The diplomatic standoff between Russia and the USA over events in Ukraine has dented the countries’ longstanding collaboration in spaceflight, with Russia effectively cutting off supplies of rocket motors critical to US military and civilian launches.

Russia, citing “the US policy of imposing sanctions”, has also threatened to deny the USA use of 11 ground stations on Russian territory which support its GPS satellite navigation constellation, unless the USA reverses course and grants a longstanding Russian request to site in the USA a number of ground stations for its GLONASS constellation.

And, according to a statement issued by Russian deputy prime minister Dmitry Rogozin and Roscosmos space agency head Oleg Ostapenko, while Russia will honour all commitments for 2014 commercial spacecraft launches by its Proton vehicles, of 2015 and beyond they said merely: “We are holding talks.”

Rogozin pointed to “economic difficulties” experienced by Russian launch vehicle producers owing to a US policy of preventing Russia from taking delivery of spacecraft to be launched by Russian rockets, “under the pretext that these spacecraft, including EU-made ones, contain US electronics”.

Though Rogozin called sanctions a “boomerang” and “like releasing a bull in a china shop”, Ostapenko stressed that regarding collaborative research he has had talks with NASA and the European Space Agency and “both assure us that the programmes will not be curtailed, and we hope that this work will continue.”

The move, outlined in a 13 May briefing and specifically banning export of RD-180 and NK-33 rocket engines that might be used for any non-commercial payload, has no immediate consequences but poses medium-term headaches for NASA and the US military. Since the retirement of the Space Shuttle fleet in 2011, the US military in particular has been heavily reliant on NPO Energomash-made RD-180s, which power the Atlas V rocket made by Boeing-Lockheed Martin joint venture United Launch Alliance. NASA also relies on Atlas V, with high-profile launches including the 2011 flight of its Curiosity Mars rover.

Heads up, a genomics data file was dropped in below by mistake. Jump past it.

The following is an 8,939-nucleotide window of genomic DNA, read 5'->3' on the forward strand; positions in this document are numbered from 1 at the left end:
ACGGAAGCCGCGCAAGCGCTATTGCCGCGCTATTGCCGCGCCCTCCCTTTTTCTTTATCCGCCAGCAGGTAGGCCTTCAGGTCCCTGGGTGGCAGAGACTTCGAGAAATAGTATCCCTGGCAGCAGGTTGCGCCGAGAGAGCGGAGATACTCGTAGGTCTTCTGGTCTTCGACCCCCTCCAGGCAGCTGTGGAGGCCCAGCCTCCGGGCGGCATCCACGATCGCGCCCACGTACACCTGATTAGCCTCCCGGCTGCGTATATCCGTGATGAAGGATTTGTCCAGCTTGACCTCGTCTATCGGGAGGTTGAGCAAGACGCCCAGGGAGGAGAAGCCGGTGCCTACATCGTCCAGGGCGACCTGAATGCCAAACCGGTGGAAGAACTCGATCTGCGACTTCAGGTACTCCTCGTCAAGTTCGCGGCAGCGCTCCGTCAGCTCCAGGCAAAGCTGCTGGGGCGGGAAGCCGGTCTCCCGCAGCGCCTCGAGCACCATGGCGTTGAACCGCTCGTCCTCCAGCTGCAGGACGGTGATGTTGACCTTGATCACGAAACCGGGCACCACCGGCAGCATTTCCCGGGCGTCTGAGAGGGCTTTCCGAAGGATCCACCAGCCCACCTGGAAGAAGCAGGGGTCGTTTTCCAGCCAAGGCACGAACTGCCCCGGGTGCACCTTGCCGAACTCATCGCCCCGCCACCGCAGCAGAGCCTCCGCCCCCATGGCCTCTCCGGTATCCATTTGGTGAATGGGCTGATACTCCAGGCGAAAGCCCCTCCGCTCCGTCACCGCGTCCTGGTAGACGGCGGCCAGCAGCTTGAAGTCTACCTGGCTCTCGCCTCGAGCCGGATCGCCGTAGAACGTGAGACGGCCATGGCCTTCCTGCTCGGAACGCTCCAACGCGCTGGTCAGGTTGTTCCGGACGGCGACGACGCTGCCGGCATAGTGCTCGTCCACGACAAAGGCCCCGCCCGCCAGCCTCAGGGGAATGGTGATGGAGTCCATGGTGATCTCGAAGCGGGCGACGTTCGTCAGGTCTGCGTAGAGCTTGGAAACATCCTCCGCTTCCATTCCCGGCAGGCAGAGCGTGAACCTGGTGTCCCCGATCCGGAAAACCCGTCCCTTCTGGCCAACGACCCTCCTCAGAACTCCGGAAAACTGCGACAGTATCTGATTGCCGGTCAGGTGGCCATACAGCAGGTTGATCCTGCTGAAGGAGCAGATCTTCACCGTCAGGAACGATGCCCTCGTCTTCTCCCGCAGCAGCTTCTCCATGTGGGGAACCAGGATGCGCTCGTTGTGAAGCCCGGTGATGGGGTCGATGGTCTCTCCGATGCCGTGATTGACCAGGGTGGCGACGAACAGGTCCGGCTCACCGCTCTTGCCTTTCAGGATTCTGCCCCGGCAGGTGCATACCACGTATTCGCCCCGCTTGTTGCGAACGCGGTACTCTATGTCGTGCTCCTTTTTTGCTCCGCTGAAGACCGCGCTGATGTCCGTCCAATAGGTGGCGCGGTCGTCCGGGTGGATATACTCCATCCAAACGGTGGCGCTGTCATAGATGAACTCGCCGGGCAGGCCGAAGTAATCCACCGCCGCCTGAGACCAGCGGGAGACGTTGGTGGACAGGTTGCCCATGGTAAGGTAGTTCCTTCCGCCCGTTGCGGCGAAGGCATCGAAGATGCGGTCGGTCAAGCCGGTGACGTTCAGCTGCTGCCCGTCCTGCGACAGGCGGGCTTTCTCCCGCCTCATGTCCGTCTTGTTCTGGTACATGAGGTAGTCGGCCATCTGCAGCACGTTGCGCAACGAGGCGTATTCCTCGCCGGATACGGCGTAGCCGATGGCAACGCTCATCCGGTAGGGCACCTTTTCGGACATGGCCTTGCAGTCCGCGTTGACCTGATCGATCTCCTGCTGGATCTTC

In a statement, ULA said it was “not aware of any restrictions” but it maintains a “two-year inventory of engines to enable a smooth transition to our other rocket, Delta, which has all US-produced rocket engines.”

For Orbital, the implications of an NK-33 ban are unclear. The engines used in the Antares rocket it supplies to NASA for Space Station resupply missions are modified in the USA by Aerojet, and rebranded AJ26. Aerojet is understood to be in position to supply engines for Orbital’s 16 contracted NASA launches, and had a further stockpile of some 23 engines that need remedial work before modification.

However, the apparent ban on NK-33 sales would appear to scupper attempts by Aerojet to work with Kuznetsov to re-start production and ensure the long-term viability of the Antares programme.

One immediate impact of Russia’s reprisal looks to be the heating up of a dispute involving ULA and SpaceX, which has instigated legal action in a bid to force the US government to open to competitive tender a series of national security payload launches granted to ULA on a sole-source basis. SpaceX contends that its Falcon 9 rocket, or in-development Falcon 9 Heavy, could provide the service for less than half the cost.

According to ULA, however, “if recent news reports [of Russian sanctions] are accurate, it affirms that SpaceX’s irresponsible actions have created unnecessary distractions, threatened US military satellite operations, and undermined our future relationship with the International Space Station.” SpaceX did not respond to a request for comment.

Reports of a clash over the ISS appear, however, to be premature. According to the European Space Agency, all ISS partners including Russia continue to honour agreements to run the station until 2020. Extension beyond 2020, says ESA, “is currently under evaluation” and a decision is not needed before 2016-2017.

NASA, in any case, appears to be working on the assumption that the station will certainly have reached the end of its life by “the early 2020s”. Speaking at the Royal Aeronautical Society in London on 14 March about the agency’s “roadmap” to send scientist-astronauts to Mars in 2035 as a large international effort, NASA chief scientist Ellen Stofan said the agency expects at that time to be able to divert funds that would no longer be spent maintaining and exploiting the ISS to other Mars-preparatory missions.

The European Space Agency is already watching the crisis carefully, should unrest in Ukraine disrupt supply of the RD-869 restartable rocket motor, which forms the fourth-stage propulsion unit of its Vega light launcher. The RD-869 is built by Yuzhnoye in Dnipropetrovsk, just east of the Dnieper river that runs north-south through the country to the Black Sea.